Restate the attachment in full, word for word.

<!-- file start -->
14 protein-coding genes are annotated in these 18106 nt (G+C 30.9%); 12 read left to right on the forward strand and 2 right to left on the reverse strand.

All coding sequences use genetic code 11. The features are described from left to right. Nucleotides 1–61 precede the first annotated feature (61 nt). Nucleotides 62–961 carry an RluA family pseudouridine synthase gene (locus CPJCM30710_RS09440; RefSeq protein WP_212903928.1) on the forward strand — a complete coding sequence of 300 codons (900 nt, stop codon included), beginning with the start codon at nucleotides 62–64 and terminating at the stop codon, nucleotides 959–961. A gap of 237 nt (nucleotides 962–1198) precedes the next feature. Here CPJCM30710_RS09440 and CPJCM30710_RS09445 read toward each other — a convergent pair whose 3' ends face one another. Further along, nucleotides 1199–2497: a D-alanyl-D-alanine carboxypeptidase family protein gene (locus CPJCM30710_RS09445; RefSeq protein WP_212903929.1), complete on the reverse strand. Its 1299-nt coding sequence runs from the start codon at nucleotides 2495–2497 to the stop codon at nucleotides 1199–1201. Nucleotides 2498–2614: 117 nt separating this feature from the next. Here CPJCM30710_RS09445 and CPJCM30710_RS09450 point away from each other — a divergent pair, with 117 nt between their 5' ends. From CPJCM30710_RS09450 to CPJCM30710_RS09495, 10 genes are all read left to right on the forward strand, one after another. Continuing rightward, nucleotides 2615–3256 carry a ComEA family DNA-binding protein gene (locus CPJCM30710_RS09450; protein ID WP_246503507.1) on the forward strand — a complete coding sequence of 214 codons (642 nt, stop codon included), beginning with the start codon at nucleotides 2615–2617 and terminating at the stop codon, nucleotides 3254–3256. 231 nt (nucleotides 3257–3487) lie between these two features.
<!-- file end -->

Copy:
14 protein-coding genes are annotated in these 18106 nt (G+C 30.9%); 12 read left to right on the forward strand and 2 right to left on the reverse strand.

All coding sequences use genetic code 11. The features are described from left to right. Nucleotides 1–61 precede the first annotated feature (61 nt). Nucleotides 62–961 carry an RluA family pseudouridine synthase gene (locus CPJCM30710_RS09440; RefSeq protein WP_212903928.1) on the forward strand — a complete coding sequence of 300 codons (900 nt, stop codon included), beginning with the start codon at nucleotides 62–64 and terminating at the stop codon, nucleotides 959–961. A gap of 237 nt (nucleotides 962–1198) precedes the next feature. Here CPJCM30710_RS09440 and CPJCM30710_RS09445 read toward each other — a convergent pair whose 3' ends face one another. Further along, nucleotides 1199–2497: a D-alanyl-D-alanine carboxypeptidase family protein gene (locus CPJCM30710_RS09445; RefSeq protein WP_212903929.1), complete on the reverse strand. Its 1299-nt coding sequence runs from the start codon at nucleotides 2495–2497 to the stop codon at nucleotides 1199–1201. Nucleotides 2498–2614: 117 nt separating this feature from the next. Here CPJCM30710_RS09445 and CPJCM30710_RS09450 point away from each other — a divergent pair, with 117 nt between their 5' ends. From CPJCM30710_RS09450 to CPJCM30710_RS09495, 10 genes are all read left to right on the forward strand, one after another. Continuing rightward, nucleotides 2615–3256 carry a ComEA family DNA-binding protein gene (locus CPJCM30710_RS09450; protein ID WP_246503507.1) on the forward strand — a complete coding sequence of 214 codons (642 nt, stop codon included), beginning with the start codon at nucleotides 2615–2617 and terminating at the stop codon, nucleotides 3254–3256. 231 nt (nucleotides 3257–3487) lie between these two features.